This is going to be a quick post because I just want to make a single point. Take this case as a starting example:
Jake wants to ask Mary out on a date. Unfortunately for him before he gets the chance, John (his evil twin) swoops in and asks Mary out instead. She says yes and Jake now feels left out. He says to himself, "Man if only my evil twin John hadn't asked Mary out, I would've been able to." Unfortunately for him he doesn't know this fact: before his twin asked Mary out his cousin Jim was about to ask her out instead. If John had never asked Mary out, Jim would've been the first one to ask her out. Of course Jake doesn't know that and so he holds on to the false notion that if other conditions were present then he could've asked her out.
How often do we use counterfactual (contrary-to-fact) reasoning in our every day lives? Probably all the time. If I only hadn't done this is a common expression. Unfortunately there just doesn't seem to be a reason to believe our counterfactuals are even close to being right. There are too many things that we just don't know anything about to be able to make inferences about what would've happened under entirely different circumstances. The butterfly effect is a good example of this. Quoted from the Wikipedia article:
In chaos theory, the butterfly effect is the sensitive dependence on initial conditions, where a small change at one place in a deterministic nonlinear system can result in large differences to a later state. The name of the effect, coined by Edward Lorenz, is derived from the theoretical example of a hurricane's formation being contingent on whether or not a distant butterfly had flapped its wings several weeks before.
Although the butterfly effect may appear to be an esoteric and unlikely behavior, it is exhibited by very simple systems: for example, a ball placed at the crest of a hill may roll into any of several valleys depending on, among other things, slight differences in initial position.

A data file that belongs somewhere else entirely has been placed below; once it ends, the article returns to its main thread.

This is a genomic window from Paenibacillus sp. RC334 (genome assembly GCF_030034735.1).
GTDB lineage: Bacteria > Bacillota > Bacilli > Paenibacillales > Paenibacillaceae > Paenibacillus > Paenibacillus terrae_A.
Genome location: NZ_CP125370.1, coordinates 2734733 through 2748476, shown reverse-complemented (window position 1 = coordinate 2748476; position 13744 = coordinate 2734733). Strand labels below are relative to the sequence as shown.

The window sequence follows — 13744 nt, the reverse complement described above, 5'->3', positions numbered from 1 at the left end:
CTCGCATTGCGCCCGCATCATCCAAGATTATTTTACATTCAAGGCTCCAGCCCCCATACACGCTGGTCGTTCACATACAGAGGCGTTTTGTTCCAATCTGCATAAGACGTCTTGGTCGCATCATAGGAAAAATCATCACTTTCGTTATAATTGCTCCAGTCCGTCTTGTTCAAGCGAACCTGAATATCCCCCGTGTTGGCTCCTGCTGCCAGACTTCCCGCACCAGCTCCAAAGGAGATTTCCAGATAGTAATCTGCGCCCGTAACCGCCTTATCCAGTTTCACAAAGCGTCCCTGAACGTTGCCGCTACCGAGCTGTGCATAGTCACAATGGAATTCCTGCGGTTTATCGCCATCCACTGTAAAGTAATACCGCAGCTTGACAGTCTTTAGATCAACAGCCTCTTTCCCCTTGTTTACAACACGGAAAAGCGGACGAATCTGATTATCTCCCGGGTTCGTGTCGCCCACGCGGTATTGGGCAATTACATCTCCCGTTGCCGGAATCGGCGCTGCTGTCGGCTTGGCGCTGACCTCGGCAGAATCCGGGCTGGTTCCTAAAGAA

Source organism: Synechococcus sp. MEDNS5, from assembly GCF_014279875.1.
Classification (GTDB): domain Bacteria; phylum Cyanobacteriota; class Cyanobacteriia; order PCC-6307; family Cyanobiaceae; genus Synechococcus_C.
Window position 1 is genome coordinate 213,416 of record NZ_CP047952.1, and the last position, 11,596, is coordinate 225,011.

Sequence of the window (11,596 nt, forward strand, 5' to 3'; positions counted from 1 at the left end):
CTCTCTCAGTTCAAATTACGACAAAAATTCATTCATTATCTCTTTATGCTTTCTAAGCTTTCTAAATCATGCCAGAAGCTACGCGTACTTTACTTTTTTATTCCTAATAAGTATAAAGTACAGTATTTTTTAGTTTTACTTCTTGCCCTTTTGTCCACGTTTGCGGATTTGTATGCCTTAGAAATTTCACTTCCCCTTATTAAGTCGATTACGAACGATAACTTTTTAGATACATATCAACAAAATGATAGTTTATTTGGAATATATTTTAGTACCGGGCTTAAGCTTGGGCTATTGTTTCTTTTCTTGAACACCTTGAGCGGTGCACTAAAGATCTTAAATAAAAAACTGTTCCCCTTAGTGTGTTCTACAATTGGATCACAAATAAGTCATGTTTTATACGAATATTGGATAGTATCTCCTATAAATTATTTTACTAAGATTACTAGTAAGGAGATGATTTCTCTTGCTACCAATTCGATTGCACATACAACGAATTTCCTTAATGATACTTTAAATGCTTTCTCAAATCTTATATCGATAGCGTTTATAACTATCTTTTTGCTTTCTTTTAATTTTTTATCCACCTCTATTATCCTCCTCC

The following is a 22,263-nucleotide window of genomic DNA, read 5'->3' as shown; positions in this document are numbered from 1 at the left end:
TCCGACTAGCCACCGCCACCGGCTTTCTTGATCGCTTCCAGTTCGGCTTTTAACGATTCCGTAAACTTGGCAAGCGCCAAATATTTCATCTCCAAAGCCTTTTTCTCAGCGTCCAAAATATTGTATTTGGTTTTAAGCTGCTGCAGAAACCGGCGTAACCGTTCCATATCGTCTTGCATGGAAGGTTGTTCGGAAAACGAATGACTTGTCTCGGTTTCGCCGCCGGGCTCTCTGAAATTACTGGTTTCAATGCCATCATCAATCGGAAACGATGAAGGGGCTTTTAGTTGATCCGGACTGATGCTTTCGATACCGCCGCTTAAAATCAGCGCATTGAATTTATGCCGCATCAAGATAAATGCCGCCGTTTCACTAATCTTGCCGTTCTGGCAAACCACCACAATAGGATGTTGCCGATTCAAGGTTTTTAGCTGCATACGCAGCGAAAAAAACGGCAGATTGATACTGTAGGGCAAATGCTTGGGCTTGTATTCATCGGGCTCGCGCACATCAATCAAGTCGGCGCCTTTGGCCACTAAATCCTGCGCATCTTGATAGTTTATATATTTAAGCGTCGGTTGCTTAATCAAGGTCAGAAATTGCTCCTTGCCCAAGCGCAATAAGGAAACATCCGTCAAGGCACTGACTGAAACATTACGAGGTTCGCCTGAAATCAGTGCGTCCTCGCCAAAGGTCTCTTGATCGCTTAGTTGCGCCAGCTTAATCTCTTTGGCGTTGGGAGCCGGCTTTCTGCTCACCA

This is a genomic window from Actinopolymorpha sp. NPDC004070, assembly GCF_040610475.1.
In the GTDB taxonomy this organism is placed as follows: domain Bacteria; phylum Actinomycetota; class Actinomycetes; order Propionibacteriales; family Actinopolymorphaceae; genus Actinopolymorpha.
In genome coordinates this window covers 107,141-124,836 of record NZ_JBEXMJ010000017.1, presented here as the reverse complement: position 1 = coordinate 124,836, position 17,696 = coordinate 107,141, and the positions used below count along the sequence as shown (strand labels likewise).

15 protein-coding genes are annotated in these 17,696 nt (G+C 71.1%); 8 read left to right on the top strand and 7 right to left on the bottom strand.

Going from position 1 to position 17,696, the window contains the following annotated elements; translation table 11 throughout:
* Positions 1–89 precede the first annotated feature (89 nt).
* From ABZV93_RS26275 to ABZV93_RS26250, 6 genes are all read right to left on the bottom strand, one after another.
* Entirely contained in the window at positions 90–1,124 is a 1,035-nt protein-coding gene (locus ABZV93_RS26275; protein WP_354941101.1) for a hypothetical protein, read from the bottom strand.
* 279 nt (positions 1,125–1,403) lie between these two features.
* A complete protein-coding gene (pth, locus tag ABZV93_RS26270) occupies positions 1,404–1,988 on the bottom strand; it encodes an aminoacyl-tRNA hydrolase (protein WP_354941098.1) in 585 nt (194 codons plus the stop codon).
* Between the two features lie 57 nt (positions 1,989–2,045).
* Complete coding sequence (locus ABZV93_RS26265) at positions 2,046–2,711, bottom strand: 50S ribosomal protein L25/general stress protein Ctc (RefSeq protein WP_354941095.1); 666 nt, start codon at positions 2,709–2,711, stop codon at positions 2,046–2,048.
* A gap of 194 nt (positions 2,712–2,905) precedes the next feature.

Dynamic systems, under which systems of complicated cooperation and competition fall, involve many such butterfly effects, and thus room for false counterfactuals. What does this all mean?
Take the draft and Travis Frederick. "Expert", and I use that word lightly, consensus says that Frederick was a 3rd round pick that would've been available much later than the Cowboys picked him. The Cowboys themselves had a high 2nd round pick on him. Now most people say, "why not take Cyprien or Elam and then take Frederick in the 2nd or even 3rd." However this is the very kind of inferential counterfactual reasoning that will get you in trouble. Say that the Cowboys take Elam. Who do the Ravens take? Say that we can predict that far and say, well it's only logical to assume that the Ravens would then take Cyprien instead. But who would the Jags take then? It's not at all obvious that they would want Justin Hunter. Maybe they didn't have a good scouting report on him, so they take someone else. Lo and behold one small move sets off a dozens of different moves in motion and you have no idea how the rest of the draft plays out.
But don't think the problems with our what-ifs end there. Another problem with the draft is that it is a condensed model of game theory. Often times teams make decisions based not only on who they like, but who they think other teams will draft. For example, if you're worried your favorite 3rd rounder won't be there when you pick, you trade up to snag him before anybody else does. Problem is: it's not so easy to know who other people value. You can make vague guesses based off things like team needs and who the team has brought into scout, but the likelihood you'll have anything close to 100% accuracy is laughable at best.
Further, past behavior is indicative of future outcomes. The Cowboys see 4 guards taken in the first round so they don't want to be left out to dry, given how much of a run on line talent there has been in the draft. So they take the "last of the mohicans" as Jerry refers to Frederick as. It's a smart move based on worries about the future. But it angers people who thought there was better talent based off who was available.
Was it the right decision? I don't know. I don't know how to scout a safety versus scouting a guard. That's like apples and oranges to me. If you want a center and you think that Frederick is worth where you pick him, you take him. If it turns out the Cowboys were wrong and he's not a good player, that's one thing. I'm not implying that Frederick is destined for perennial pro-bowl appearances. I'm just saying that I've had enough of the flawed reasoning perpetrating BTB for the last 3 days.